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Doctor/novelist delves deeply with ‘Surgeon’

SHARE Doctor/novelist delves deeply with ‘Surgeon’

In recent years, medical school has become a productive if unlikely path to writing success.

Take Tess Gerritsen, for instance. Born and raised in San Diego, she obtained a degree in anthropology from Stanford University, then an M.D. from the University of California, San Francisco. For five years, she successfully practiced as an internist. But she became worried about the time she was not spending with her two small children.

So she became a novelist of medical suspense.

Her first novel, "Harvest," about organ donation, was a New York Times best-seller. She followed that one with "Life Support," "Bloodstream" and "Gravity," all national best-sellers.

But this is not as drastic a change as it seems. In a telephone interview from her home in Maine, Gerritsen explained that she has always loved writing. Even while practicing medicine, she engaged in writing during cracks in her tight schedule. And she is not bothered by her lack of formal training in a writing program.

"People are either storytellers or they're not," she said. "If you're not a reader, you can never be a writer."

Gerritsen's intensive, gut-wrenching medical thriller "The Surgeon" leaves no doubt that she is a storyteller. In this case, the term "surgeon" refers to a psychopathic killer who murders with medical precision.

"He was the core of the book for me. My research was mostly geared to him. I found myself reading about the bloody history of sacrifice. It's very frightening what people have done to other people."

The lead female character, Dr. Catherine Cordell, is a brilliant physician who has been demoralized by rape. "She is the most remote character from me I've ever written — so damaged, so self-protective, a victim of horrifying things.

"I have had an uneventful life, but I don't think you have to experience horrible things to write about them."

Gerritsen believes the story ideas are easy to come up with. "But the writing is mostly sweat. You have to be a good actor to be a good writer. You inhabit these characters. You live and breathe them for a while. So, when I write, I'm moody. I've been living for a year inside a killer's head."

The killer in her book is "a combination of every serial killer I've ever read about. He is closest to Ted Bundy, who was the most normal of serial killers. Everyone else I write about from imagination. When I start to write, I can usually see a third of the way ahead of me. If I were to plot things too carefully, it would take away the surprise for me.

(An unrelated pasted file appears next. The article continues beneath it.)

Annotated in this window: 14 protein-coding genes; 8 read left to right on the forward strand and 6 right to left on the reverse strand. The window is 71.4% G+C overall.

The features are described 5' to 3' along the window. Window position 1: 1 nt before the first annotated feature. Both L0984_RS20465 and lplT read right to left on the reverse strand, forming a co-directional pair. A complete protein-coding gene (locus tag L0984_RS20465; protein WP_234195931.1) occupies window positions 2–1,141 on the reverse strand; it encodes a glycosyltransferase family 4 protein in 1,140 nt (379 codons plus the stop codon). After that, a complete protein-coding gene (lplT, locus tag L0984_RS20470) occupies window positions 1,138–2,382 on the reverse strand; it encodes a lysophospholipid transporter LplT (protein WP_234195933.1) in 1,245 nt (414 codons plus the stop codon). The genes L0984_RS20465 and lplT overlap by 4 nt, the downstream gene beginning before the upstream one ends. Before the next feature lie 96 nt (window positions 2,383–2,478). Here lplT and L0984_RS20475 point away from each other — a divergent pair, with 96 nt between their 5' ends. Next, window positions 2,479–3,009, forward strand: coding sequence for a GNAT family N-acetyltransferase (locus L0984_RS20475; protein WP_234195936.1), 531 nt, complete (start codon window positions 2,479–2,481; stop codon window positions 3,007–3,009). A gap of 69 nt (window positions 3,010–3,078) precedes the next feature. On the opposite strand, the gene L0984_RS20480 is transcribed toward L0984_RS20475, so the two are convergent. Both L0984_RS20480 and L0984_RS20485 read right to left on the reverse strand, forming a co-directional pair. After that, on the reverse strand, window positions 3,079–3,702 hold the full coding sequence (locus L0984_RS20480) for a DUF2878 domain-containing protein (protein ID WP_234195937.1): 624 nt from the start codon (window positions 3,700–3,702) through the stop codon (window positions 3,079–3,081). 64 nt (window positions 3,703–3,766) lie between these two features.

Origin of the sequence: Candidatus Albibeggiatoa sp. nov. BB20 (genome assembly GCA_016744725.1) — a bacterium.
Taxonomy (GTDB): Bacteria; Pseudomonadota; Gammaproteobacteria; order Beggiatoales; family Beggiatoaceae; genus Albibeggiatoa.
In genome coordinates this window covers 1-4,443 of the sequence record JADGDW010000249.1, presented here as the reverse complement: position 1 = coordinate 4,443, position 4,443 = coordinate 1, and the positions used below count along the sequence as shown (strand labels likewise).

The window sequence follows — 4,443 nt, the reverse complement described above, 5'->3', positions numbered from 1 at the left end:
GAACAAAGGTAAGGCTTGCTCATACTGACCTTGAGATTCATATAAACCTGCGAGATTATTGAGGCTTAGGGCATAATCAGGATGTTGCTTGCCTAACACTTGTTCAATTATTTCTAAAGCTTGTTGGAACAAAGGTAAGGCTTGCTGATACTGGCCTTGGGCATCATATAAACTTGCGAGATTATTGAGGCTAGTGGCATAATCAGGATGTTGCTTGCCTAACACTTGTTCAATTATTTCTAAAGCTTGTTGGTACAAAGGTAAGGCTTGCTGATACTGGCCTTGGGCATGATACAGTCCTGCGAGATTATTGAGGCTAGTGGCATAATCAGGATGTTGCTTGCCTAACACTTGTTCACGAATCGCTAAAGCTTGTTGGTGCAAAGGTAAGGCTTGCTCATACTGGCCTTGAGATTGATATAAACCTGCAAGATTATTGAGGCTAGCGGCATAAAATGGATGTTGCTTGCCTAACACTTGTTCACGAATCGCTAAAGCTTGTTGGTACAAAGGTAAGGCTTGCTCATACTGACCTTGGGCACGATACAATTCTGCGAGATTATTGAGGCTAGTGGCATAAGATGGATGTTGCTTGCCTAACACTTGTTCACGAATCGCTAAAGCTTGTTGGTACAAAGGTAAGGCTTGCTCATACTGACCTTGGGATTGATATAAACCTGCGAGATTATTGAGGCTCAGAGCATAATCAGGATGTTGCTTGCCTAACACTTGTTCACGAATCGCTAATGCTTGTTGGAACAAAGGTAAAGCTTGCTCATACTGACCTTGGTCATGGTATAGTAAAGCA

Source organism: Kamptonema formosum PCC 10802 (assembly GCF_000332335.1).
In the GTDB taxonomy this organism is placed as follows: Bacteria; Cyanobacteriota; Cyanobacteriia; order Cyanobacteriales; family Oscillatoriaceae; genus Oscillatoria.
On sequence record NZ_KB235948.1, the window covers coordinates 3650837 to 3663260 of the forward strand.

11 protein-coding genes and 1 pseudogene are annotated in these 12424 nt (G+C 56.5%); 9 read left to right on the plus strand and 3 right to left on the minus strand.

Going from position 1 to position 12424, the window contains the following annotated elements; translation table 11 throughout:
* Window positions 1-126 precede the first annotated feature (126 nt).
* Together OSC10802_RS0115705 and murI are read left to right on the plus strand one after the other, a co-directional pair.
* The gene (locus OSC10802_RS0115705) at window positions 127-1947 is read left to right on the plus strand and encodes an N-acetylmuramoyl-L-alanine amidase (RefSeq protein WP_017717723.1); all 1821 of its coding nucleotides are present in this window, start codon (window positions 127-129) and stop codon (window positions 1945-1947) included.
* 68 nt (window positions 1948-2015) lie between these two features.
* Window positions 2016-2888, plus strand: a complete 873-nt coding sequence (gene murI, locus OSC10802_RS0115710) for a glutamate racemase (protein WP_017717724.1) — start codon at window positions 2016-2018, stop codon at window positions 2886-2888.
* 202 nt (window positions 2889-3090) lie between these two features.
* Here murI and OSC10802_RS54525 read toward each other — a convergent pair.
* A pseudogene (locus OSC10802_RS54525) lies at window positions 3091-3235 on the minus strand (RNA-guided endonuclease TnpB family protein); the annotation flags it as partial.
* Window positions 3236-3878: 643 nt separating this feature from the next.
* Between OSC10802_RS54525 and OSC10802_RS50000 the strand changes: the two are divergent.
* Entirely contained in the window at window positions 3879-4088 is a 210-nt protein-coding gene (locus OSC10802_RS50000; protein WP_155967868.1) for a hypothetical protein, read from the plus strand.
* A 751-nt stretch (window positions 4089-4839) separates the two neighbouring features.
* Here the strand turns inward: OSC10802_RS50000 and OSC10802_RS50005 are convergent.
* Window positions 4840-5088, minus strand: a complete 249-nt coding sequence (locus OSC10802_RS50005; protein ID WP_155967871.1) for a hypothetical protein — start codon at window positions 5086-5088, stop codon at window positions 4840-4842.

"So I just write and see what happens. It's more difficult that way because sometimes I write myself into a dead end and have go back and start over. I like to surprise myself."

Gerritsen also has a short attention span. "If a TV show doesn't get me right away, I change channels. I need something to take my breath away. My No. 1 rule is to never bore the reader."

She reads a lot of forensic literature, finding interesting cases with occasional clues she likes well enough to insert into her books. "I put it in, but I don't know how I'll use it until later. I didn't know initially, for instance, how 'the surgeon' was choosing his victims. When I found out, it became completely different.

"I was completely ignorant of the effect of rape on victims — the trauma and how many years it can cripple women. I hadn't known any rape victims. I realized I could teach with this book and talk about how to handle difficult issues responsibly."

Although she was dealing with horrible crimes, Gerritsen thought it "important to include sympathetic men to represent the vast majority of men who do not rape. I based the character of Detective Thomas Moore on my husband. I'm married to a very sensitive man."

To help herself and her readers understand the killer, she wrote italicized "stream-of-consciousness" essays that are sprinkled through the book. "I wanted to understand this killer and wanted him to be literate and educated. This is where method acting comes in. I'm channeling evil here."

It was her first experience with evil. "But there is no way to know what people are really thinking. How many cases have we had in which doctors or nurses kill their patients? There's something scary about the medical profession. It has an enormous power over us. The killer in the book knows things about people because of their blood. It's creepy to think of strangers handling your blood — and enjoying it, reveling in what a marvelous substance it is."

The love story between the detective and the doctor was difficult to write, said Gerritsen, "because she was so damaged. How does a woman go back to being a sexual creature after a horrible, violent experience? How do I go about writing a love scene without seeming crass? . . . The best love scenes in a book are not included for prurient interest — they tell us who these people are. In this case, it tells us that Thomas Moore was a very good human being."

Gerritsen is already half-way through a sequel to "The Surgeon" — called "The Apprentice." The main character is a spin-off of Moore's female partner, 33-year-old Detective Jane Rizzoli, a very smart detective who is determined to go to the top of her profession — like Gerritsen herself.


E-mail: dennis@desnews.com